The UK Film Council, together with representatives from BSAC and PACT, met yesterday with Inland Revenue officials and made the case for transitional arrangements following the changes to the rules covering losses through partnerships announced on 10 February.

The Council proposed to the Revenue that transitional relief should be available to a film which is intended to be British qualifying, where all the financing partners are in place and where cash expenditure had already been committed by 10 February 2004.

The Council is now working with BSAC and PACT to supply the Inland Revenue with a schedule of films set to go into production this year which will be affected by this week's announcement.

The UK Film Council also stressed the need for an urgent resolution to the current uncertainty facing the British film industry.

While the government's actions will have the greatest impact on financing schemes such as Ingenious Media's Inside Track fund and Grosvenor Park's First Choice, the ruling will not affect the Section 48 tax break as offered by Matrix and more recently Prescience Film Finance.

Meanwhile, Julia Blackman, a partner in UK film financing and production outfit Scion Films, told about its alternative approach to film investment. "Films like Cold Mountain and Girl With A Pearl Earring were made using the type of partnership schemes that the Government is now seeking to stop.

"Schemes underpinned in this way have become popular and we estimate that there will be at least 30 or so British films at pre-production stage that will be affected by the Government's announcement.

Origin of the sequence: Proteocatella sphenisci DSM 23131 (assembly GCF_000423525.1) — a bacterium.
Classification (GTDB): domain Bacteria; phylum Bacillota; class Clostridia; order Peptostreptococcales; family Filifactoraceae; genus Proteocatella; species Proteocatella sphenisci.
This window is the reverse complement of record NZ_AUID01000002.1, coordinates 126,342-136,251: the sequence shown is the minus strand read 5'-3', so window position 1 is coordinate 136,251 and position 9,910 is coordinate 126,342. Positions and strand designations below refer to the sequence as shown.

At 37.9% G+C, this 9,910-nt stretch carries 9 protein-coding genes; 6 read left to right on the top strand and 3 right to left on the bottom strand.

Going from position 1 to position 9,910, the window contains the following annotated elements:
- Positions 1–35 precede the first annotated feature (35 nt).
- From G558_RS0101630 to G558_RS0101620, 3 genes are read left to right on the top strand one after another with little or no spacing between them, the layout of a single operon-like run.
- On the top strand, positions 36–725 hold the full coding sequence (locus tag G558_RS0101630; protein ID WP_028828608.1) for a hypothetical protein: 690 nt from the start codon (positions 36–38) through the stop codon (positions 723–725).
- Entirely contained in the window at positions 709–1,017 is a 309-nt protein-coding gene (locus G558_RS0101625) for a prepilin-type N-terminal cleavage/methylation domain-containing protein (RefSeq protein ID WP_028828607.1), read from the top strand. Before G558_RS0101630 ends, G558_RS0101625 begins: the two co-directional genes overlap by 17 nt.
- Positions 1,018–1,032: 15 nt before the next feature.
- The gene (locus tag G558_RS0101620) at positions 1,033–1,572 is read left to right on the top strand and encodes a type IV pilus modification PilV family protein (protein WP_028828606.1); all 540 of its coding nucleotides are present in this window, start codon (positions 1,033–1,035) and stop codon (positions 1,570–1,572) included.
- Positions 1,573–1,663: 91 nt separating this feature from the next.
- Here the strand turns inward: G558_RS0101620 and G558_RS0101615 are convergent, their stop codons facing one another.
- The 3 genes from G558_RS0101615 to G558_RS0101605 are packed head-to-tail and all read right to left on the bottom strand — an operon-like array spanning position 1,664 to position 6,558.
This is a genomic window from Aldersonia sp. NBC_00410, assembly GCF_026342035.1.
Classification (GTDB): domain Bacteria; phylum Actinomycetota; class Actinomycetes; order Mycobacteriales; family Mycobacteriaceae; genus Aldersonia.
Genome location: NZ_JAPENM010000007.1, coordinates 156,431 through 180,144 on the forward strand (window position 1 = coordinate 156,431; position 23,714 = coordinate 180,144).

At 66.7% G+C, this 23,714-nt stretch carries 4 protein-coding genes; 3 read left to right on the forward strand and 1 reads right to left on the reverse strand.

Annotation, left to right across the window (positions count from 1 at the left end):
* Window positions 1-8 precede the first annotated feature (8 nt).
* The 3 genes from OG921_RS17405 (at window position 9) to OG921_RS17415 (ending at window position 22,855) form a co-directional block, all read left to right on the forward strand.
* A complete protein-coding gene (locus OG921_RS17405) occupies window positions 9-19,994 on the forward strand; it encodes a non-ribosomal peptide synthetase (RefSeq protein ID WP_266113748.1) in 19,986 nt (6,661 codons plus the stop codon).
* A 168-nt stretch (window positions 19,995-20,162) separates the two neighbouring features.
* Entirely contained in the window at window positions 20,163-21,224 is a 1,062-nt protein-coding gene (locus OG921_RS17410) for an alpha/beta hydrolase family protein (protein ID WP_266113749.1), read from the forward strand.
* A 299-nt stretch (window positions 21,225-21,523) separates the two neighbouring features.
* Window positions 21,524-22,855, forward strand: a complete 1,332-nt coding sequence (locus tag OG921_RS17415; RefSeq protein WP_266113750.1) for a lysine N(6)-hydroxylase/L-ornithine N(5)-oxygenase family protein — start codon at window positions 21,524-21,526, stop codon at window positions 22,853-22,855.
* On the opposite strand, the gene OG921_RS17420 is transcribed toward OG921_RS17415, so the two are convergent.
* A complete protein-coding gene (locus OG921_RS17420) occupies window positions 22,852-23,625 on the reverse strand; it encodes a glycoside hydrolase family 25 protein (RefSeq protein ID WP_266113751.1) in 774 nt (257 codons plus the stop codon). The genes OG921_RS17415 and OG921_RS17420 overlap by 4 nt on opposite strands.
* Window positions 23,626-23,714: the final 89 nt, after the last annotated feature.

"Scion productions and co-productions are unaffected because we have been developing and using different structures in anticipation of a clampdown on any scheme offering an absolute tax saving."

Scion, which has been involved in the production and finance of over 50 films, including Bend It Like Beckham, Enigma and Dog Soldiers, has developed new forms of film investment product in anticipation of a Government reaction to aggressive schemes.

Under one of these products, investors purchase shares in two separate partnerships, which give them the right to recoup part of their investment, to a significant share in net profits and to tax relief (under legislation brought in by the Government to encourage investment in film).

"Investors can treat the investment in each partnership as separate which enables greater flexibility in using tax losses," said Blackman.

The first film to be financed in this way is Phantom Of The Opera, currently in post-production at Pinewood Studios, which Scion is co-producing with Andrew Lloyd Webber's Really Useful Group.

Blackman believes that the tax efficient design of the new partnership will set a new gold standard for film investment.

She said: "The Government's move will boost the use of vehicles such as ours for financing film. The approach we are taking is low risk in terms of Inland Revenue challenges, and its complexity is justified by the additional benefits it gives to investors. We have already taken vast amount of calls in the last 24 hours from producers and Investors Advisers affected by the Government's announcement, looking for alternative financing packages.

"However, we should advise that the approach we have taken with Phantom is really only suitable for productions where the film is particularly likely to make strong financial returns."

Scion is about to launch a "prints and advertising" fund for investors, which is also structured so that it will not be caught by the new rules